Back in the 1970’s, I went to work for a company that grasped the advantage of tapping the female talent in the population. They were aggressively recruiting qualified women into management and professional roles when competitors in that good ol’ boy industry were still expecting them to stay in the kitchen.

My company was a good corporate citizen, but this was not about doing good. By being an “early adopter,” they attracted the creme de la creme. Having capable women in responsible positions made them far more competitive than their contemporaries who were still making do with half the talent–the male stuff.

We are to that same kind of place in 2009. Only this time around, the competitive advantage is in hiring older workers.


Because they bring a lot more to the dance. Here’s how:

YOU GET MUCH MORE THAN YOU PAY FOR. It’s like getting a Ferrari for the price of a Miata. Forget the foolish business about “overqualified.” Many older workers are ready to throttle back but not ready to stop working. They will step into a non-management job after years of running the whole show and be content with that. A former neighbor, a retired Army colonel and high-end management consultant, is happy as a clam driving a bus for the local transit authority. Would a twenty-something with no experience dealing with difficult people do as well?

And if they ARE willing to manage for you, the value of their experience is exponential.

OLDER WORKERS HAVE BETTER WORK HABITS Inaccurate stereotypes lead hiring supervisors to assume that older workers can’t perform the way younger workers do. That they will miss work or not get as much done.

Assuming the superstar whose resume you’re about to toss will do that, when you have no idea of her personal work history, is absurd. She may have missed two days in 30 years. Don’t rely on unfounded assumptions to rule out older workers.

A recent study of the work habits of 3000 rank and file employees in 39 different organizations found that those younger than 26 were substandard on all six categories: work standards, safety awareness, reliability/follow-through, attendance, punctuality, and avoidance of disciplinary actions. Workers in the 26 to 45 age range were average on all six. Of the six categories, workers ages 46 to 55 were above average on four. And workers over 56 were twice as far above average on four of the six and above average on a fifth. If your hiring needs lean heavily on work habits, you should be looking for people with gray hair. Unless you’re selling body piercing or long boards, you shouldn’t be ruling them out for any job you have open.

YOU BROADEN YOUR DEMOGRAPHIC APPEAL. Unless you’re selling youth-exclusive products, having someone on staff who does NOT answer “Thank you” with “No problem” is a plus. If you want to appeal to the full range of customers, you need a full range of ages to serve them.

Two weeks ago, I was checking out at the grocery store I’ve used for five years. The checker, who was young, talked with the woman behind me in line–a co-worker–the whole time she worked on my order. Then part of the order never made it back into my basket–or to my car. I had to go back to the store a second time for it.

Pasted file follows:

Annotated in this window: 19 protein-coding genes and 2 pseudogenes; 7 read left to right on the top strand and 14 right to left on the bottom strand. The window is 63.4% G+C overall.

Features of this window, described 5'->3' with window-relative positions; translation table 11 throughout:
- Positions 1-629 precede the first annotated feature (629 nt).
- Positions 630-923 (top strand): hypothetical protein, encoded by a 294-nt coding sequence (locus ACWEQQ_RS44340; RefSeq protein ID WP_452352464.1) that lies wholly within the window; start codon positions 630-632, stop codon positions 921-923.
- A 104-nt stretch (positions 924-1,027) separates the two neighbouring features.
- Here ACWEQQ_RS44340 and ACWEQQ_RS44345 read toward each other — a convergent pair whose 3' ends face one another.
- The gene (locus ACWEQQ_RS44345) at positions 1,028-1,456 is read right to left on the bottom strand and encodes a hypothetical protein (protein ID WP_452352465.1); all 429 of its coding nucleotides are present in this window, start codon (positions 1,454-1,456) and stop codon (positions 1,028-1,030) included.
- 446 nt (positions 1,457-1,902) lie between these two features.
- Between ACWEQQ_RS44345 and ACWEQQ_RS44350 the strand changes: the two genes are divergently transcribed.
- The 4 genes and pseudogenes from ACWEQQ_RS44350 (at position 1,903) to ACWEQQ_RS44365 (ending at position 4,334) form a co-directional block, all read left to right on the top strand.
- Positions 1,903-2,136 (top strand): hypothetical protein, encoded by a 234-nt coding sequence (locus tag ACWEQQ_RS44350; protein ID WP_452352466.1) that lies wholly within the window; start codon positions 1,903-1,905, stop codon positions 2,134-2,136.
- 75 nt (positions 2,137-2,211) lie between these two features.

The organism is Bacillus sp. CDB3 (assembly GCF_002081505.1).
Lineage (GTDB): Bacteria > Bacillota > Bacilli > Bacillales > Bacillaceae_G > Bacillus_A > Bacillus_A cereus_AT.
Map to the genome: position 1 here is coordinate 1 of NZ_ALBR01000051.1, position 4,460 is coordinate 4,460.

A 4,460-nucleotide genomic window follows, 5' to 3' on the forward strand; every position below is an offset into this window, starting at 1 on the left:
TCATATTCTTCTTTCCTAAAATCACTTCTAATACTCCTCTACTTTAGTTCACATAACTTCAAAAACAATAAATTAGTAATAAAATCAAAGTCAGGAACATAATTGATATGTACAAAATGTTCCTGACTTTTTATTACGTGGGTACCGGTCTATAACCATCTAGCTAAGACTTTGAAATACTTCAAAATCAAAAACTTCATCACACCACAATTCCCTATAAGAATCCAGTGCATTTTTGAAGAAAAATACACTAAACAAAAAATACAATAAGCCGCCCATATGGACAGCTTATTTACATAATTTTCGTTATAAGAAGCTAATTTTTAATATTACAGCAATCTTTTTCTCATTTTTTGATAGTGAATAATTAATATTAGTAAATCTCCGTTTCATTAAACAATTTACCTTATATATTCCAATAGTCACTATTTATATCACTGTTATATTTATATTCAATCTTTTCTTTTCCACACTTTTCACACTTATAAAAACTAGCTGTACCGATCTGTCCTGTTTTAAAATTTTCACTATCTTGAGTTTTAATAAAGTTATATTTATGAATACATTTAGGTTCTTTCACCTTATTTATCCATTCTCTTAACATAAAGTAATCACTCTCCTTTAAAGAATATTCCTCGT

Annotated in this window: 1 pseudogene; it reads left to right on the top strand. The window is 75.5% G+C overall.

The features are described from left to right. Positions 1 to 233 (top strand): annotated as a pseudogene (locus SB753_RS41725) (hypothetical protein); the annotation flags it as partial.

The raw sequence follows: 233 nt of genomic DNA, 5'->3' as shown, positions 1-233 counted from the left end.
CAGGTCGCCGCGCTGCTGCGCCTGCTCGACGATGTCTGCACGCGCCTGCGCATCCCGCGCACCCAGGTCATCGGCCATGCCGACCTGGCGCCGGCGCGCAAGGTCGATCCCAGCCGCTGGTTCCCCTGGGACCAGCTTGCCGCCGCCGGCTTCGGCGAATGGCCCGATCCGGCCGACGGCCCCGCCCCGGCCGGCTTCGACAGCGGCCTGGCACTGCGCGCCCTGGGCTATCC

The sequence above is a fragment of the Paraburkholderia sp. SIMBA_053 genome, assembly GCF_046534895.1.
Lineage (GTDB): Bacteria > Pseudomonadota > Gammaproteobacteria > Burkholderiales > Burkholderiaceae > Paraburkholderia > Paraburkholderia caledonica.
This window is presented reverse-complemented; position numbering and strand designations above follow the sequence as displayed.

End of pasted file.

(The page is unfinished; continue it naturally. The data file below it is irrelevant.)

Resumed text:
The young checkers again barely acknowledged me. Not “I’m so sorry this happened.” Just “Well..uh… do this and this and this and then stand in that line.” It was a very long line.

I solved the immediate problem after a bit of a wait. I solved the rest when I walked out the door. I will never go back there.

Lots of older customers vote with their feet. Don’t let them walk out forever because you have the wrong people serving them.

THIS IS THE AGE GROUP WITH THE MONEY The biggest irony in all this is that the over 50 crowd is the population that actually has money to spend. They own upwards of 70 percent of the financial assets. Their per capita discretionary spending is two and a half times the average of younger households. They hold almost half of all the credit cards in the United States.

You need people who think like them on your team so you can capture that business. THIS IS A GROWTH MARKET. Leave your competitors to duke it out over the twenty-somethings whose credit has just dried up.

To curry this market, you need to have a connection to it. Your marketing, strategic planning, and customer service functions need people who can relate because they are over 50 themselves.

We can look in other directions for why to employ older workers. Those are more in the realm of ethics and law. We don’t need to go there. The competitive advantages of hiring highly qualified older workers are more than enough to justify doing it.

Copyright (c) 2009 Mary Lloyd

Mary Lloyd consults to businesses on how to attract and use older talent and offers seminars for individuals on how to make retirement meaningful. She is the author of Supercharged Retirement: Ditch the Rocking Chair, Trash the Remote, and Do What You Love. She’s also available as a speaker. To see more about how to capitalize on the pluses of older workers go to => .

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